“We do have 15 patients that are receiving treatment for COVID-19,”  Ballad Health Chief Physician Executive Dr. Clay Runnels said. “We do have a total of 300 beds set aside for COVID-19 care.”

Social distancing is assisting in keeping cases of COVID-19 low in the region.

“We are not out of the woods yet,” Runnels said. “These lower than expected numbers are due to social distancing. We must continue, as the state reopens, safety measures such as social distancing.”

According to Ballad Health Chief Operating Officer Eric Deaton, Ballad has received new rapid testing devices.

“We have received four new rapid testing devices,” Deaton said. “This will help us continue to provide COVID-19 testing in a timely manner. We can now complete 400 tests inhouse and that is very important.”

If anyone is experiencing moderate symptoms of COVID-19, including cough, fever or shortness of breath, please call the Ballad Health Nurse Connect line at 833-822-5523 (833-8-BALLAD) to be screened. The hotline is active 24 hours a day, seven days a week. As always, anyone experiencing an emergency should call 911.

To learn more about COVID-19 including updated physical distancing scorecards, visit


According to the Centers for Disease Control and Prevention, there have been 746,625 positive cases of COVID-19 in the United States and 39,083 deaths reported as of The Erwin Record’s press deadline on Tuesday, April 21.

Also, there have been 7,238 positive cases of COVID-19 and 152 deaths as a result of the virus in the State of Tennessee, according to the Tennessee Department of Health. The deaths from COVID-19 in the State of Tennessee amount to two percent of the total positive cases in the state.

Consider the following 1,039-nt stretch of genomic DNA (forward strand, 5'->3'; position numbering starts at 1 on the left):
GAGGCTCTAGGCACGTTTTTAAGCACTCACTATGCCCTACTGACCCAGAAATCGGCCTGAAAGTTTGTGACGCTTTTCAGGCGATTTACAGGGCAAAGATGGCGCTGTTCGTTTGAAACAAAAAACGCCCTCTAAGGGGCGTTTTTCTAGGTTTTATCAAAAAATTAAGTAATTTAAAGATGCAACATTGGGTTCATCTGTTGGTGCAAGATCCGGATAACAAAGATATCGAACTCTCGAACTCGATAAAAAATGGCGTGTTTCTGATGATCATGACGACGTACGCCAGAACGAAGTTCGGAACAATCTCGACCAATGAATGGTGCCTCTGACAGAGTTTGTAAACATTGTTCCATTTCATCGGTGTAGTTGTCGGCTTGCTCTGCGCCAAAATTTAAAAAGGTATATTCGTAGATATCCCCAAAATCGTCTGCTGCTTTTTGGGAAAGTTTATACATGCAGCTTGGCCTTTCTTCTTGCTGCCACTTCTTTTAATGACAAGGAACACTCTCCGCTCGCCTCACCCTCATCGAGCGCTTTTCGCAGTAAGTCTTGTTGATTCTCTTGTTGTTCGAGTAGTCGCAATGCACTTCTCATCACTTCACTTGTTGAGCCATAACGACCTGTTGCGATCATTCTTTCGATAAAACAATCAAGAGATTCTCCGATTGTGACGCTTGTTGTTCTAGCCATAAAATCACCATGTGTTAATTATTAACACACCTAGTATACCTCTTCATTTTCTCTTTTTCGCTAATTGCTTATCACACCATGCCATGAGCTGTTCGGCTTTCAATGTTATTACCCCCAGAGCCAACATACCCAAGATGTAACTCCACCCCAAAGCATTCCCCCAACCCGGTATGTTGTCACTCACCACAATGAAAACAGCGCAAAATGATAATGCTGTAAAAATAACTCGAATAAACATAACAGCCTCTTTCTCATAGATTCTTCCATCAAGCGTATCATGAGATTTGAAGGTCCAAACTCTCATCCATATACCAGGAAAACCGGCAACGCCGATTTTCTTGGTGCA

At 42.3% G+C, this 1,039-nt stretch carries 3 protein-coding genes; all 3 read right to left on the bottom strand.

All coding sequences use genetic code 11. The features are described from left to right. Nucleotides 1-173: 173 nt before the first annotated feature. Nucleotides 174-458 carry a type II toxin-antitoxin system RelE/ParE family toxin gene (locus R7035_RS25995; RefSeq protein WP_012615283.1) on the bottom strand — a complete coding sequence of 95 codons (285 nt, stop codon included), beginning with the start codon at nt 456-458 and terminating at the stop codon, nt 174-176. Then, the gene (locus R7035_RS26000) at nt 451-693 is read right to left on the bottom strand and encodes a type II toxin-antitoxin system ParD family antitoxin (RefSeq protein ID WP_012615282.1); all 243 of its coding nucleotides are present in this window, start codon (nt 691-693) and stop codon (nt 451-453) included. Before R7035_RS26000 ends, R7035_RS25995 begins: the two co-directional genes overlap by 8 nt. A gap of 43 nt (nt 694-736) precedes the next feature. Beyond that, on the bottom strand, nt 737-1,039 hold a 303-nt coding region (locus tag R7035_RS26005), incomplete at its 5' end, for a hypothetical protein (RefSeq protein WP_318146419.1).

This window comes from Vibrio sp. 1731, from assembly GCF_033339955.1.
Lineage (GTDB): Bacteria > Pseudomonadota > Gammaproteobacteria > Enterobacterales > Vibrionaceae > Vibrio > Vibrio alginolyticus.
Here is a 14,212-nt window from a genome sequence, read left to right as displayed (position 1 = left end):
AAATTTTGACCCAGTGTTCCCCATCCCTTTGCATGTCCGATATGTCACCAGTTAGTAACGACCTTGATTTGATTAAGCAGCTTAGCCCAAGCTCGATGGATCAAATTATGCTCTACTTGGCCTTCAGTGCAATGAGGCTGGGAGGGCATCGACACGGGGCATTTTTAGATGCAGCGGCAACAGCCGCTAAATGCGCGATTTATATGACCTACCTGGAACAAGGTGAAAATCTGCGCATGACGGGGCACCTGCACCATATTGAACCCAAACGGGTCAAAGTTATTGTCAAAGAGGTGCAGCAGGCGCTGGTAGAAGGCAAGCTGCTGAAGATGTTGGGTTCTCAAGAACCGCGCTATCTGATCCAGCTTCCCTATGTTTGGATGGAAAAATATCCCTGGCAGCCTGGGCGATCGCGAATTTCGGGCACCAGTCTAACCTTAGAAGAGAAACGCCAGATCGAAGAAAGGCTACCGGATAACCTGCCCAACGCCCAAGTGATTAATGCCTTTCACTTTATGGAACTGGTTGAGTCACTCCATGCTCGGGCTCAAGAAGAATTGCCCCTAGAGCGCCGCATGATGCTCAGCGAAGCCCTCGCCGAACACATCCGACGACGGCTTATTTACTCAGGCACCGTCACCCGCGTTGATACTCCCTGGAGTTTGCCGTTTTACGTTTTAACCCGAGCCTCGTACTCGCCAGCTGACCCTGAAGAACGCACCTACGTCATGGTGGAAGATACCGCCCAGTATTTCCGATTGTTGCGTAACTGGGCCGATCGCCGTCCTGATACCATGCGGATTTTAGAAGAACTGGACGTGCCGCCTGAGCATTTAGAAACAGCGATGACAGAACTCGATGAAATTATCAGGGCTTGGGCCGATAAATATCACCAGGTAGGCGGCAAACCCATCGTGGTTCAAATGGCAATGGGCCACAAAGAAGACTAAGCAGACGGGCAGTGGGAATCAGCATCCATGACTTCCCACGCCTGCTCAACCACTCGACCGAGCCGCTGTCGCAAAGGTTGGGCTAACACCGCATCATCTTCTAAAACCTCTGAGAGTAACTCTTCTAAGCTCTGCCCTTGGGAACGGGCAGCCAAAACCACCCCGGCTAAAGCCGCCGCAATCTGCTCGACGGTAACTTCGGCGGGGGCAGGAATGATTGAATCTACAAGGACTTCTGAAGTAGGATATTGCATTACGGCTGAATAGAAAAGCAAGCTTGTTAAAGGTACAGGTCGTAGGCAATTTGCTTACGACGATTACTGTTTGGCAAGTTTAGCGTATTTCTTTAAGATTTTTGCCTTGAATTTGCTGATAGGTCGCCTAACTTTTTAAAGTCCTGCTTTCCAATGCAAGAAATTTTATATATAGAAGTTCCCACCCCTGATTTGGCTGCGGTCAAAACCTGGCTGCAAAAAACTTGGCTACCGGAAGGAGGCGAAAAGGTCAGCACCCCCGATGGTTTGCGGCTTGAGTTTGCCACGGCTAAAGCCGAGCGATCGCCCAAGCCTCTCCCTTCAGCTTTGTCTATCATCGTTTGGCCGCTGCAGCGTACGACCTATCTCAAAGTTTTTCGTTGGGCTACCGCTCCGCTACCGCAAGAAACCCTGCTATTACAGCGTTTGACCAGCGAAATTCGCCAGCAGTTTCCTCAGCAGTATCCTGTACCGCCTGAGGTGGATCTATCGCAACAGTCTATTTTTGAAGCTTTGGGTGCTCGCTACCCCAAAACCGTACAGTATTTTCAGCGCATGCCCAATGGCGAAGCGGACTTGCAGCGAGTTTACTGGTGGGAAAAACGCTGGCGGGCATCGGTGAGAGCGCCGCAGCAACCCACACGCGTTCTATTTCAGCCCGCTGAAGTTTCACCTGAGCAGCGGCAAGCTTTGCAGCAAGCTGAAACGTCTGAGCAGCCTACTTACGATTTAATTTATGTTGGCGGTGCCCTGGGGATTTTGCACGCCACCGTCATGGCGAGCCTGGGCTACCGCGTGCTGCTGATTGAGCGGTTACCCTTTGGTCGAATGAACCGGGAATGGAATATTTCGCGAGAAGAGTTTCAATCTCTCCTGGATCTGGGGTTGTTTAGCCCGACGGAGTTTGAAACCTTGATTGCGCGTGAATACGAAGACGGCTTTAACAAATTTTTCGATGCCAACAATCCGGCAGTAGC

Of the positive cases, roughly 3,575, or 49 percent, of the positive cases have recovered.

According to, recovered is defined as people who have been confirmed to be asymptomatic by their local or regional health department and have completed their required isolation period or are at least 21 days beyond the first test confirming their illness.

Roughly 13 percent of COVID-19 positive patients in Tennessee were hospitalized.

Unicoi County is currently reporting one positive case of COVID-19 and that person has recovered. Washington County has had 46 cases with 37 of those cases being classified as recovered. Sullivan County has had 45 total cases of which 35 are considered recovered and one reported death. Greene County has had 35 total cases with 23 recoveries and two deaths. Hawkins County has had 27 total cases with 23 recoveries and two deaths. Carter County has had five total cases with three recoveries and one death while Johnson County is reporting two total cases of which both individuals have recovered.

For more information including up to date statistics, please visit and

To find out the latest information regarding COVID-19 and Unicoi County, please visit